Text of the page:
The Value of Urban Waterways

Posted Wed, 07/28/2021 - 13:27
By Megan Ewald, Office of Response and Restoration

You might be surprised to learn what swims through America’s cities. Even waterways with a history of pollution are full of life and are vital parts of local communities. Coastal Superfund sites, where hazardous waste contaminates the environment, are one of the key sources of pollution for many urban waterways. Many American cities sprang up around waterways because they provide opportunities for transportation, trade, and industry. Unfortunately, many of these industries also release contaminants into the environment—where they can linger for decades.

Marine Debris Close to Home: Cleaning Up Our Urban Shores and Waterways

Posted Tue, 07/27/2021 - 12:54
By Ya'el Seid-Green, Office of Response and Restoration Marine Debris Program

When you think about a trip to the beach, do you picture an idyllic island somewhere far away or a city park a few feet away from a busy commercial or residential district? The coastal urban environment is an important place for people to enjoy a little bit of nature, and equally valuable for the animals and plants that make it their home. However, with people comes trash, and coastal areas close to large population centers can face a heavy burden of marine debris. The NOAA Marine Debris Program works with partners across the nation to prevent and remove marine debris in urban areas.

A Look at Oil Spills in Urban Centers

Posted Mon, 07/26/2021 - 15:16
By Donna L. Roberts, Office of Response and Restoration

What’s different about spills in urban environments? When we hear or read about an oil spill, we often envision thick oil sullying a wilderness or open ocean environment—but most spills occur in more urban areas, where oil terminals, refineries, ports and marinas, or rail facilities are situated.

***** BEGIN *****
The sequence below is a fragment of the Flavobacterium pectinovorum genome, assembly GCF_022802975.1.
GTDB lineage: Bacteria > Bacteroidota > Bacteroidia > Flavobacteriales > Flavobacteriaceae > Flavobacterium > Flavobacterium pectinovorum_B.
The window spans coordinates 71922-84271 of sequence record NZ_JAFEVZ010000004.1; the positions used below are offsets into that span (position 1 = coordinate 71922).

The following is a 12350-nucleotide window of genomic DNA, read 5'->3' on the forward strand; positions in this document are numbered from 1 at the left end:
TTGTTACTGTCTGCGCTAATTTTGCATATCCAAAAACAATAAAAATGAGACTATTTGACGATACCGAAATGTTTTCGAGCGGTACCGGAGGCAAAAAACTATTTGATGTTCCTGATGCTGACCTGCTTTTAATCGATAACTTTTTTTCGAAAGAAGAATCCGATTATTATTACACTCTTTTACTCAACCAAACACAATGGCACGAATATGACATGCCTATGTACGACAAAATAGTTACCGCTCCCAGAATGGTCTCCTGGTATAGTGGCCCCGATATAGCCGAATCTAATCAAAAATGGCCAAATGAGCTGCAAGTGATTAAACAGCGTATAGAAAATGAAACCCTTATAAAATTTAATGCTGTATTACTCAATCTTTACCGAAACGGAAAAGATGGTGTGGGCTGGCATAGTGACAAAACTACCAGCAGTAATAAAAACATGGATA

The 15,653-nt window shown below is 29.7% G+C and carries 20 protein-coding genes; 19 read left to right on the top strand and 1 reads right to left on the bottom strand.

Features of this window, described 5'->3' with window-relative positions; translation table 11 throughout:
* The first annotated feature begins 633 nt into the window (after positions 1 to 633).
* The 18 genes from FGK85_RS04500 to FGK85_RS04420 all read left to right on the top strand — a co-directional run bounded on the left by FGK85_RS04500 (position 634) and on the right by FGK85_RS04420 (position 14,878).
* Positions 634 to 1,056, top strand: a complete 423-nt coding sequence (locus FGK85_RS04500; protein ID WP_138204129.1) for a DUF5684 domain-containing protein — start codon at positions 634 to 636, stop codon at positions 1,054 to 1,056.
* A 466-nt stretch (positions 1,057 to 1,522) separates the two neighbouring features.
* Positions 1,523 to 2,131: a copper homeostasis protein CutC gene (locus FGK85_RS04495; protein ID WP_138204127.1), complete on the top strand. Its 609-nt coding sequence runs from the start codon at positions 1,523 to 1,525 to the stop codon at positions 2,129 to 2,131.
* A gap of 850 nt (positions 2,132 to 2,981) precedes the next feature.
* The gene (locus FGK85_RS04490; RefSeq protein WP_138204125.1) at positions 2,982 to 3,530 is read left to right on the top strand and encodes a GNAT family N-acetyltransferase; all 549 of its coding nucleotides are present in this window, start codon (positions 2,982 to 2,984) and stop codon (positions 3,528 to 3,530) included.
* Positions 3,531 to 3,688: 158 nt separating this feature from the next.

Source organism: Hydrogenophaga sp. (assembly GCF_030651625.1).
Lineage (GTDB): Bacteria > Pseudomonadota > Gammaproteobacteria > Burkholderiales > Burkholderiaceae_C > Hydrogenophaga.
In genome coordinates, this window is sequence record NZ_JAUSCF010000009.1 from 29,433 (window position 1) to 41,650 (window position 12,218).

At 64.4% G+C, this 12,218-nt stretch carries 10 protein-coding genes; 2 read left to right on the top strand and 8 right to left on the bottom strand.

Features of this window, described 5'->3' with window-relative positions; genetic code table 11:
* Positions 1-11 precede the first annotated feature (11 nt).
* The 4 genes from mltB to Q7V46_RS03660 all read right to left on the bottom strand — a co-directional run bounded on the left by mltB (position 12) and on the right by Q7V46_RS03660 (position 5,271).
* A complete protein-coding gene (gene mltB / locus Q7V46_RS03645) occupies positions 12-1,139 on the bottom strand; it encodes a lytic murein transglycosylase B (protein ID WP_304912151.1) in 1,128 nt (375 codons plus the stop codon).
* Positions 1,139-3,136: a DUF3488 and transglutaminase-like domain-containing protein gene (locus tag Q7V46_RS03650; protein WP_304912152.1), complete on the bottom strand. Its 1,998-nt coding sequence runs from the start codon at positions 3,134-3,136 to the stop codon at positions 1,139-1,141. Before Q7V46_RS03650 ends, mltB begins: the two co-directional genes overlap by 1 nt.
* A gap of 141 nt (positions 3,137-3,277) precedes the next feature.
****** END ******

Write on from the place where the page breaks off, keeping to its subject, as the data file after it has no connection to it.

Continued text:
All Hands On Deck: NOAA’s Disaster Preparedness Program Is Ready for Hurricane Season

Posted Fri, 07/23/2021 - 16:21

As we all know, the official Atlantic Hurricane season runs from June 1 through Nov. 30. During this time, the Disaster Preparedness Program located within NOAA’s Office of Response and Restoration, is busy coordinating with other offices within the National Ocean Service, as well as collaborating with federal, state, and local emergency management partners, such as the Federal Emergency Management Agency. However, many of you may still be wondering, “What exactly does the Disaster Preparedness Program do and how is it successful?”

8 Projects to Make Gulf Recreation Better Since Deepwater Horizon

Posted Thu, 07/22/2021 - 15:06
By Megan Ewald, Office of Response and Restoration

Imagine the perfect day at the beach, lying in the sand, fishing from the pier, maybe taking a boat out on the water. Then an oil spill occurs, and the beach is no longer a fun place to be. When an oil spill or other pollutant keeps people from enjoying a natural area, it’s up to agencies like NOAA, acting as public trustees of affected areas, to determine the impact of pollution on public recreation. 

Incident Responses for June 2021

Posted Fri, 07/09/2021 - 16:11

Every month our Emergency Response Division provides scientific expertise and services to the U.S. Coast Guard on everything from running oil spill trajectories to model where the spill may spread, to possible effects on wildlife and fisheries and estimates on how long the oil may stay in the environment. This month OR&R responded to 15 incidents in June, including oil discharges, grounded vessels, and other pollution-related incidents.

Container Ships and the MV X-Press Pearl

Posted Wed, 06/16/2021 - 17:43
By Doug Helton, Office of Response and Restoration

On May 20, 2021, The X-Press Pearl caught fire and after 12 days sank off the coast of Sri Lanka.  All of the containers were lost or damaged.  The sinking has raised lots of concerns over the ship’s fuel and the hazardous materials on board, as well as low-density polyethylene (LDPE) pellets.  These pellets, also known as pre-production plastic pellets, are the raw material for manufacturing plastic bottles and other containers.  Some of the pre-production plastic pellets containers ruptured and coated nearby beaches with tiny pellets.

Incident Responses for May 2021

Posted Thu, 06/10/2021 - 17:46

Every month our Emergency Response Division provides scientific expertise and services to the U.S. Coast Guard on everything from running oil spill trajectories to model where the spill may spread, to possible effects on wildlife and fisheries and estimates on how long the oil may stay in the environment. This month OR&R responded to 13 incidents in May, including oil discharges, grounded vessels, and other pollution-related incidents.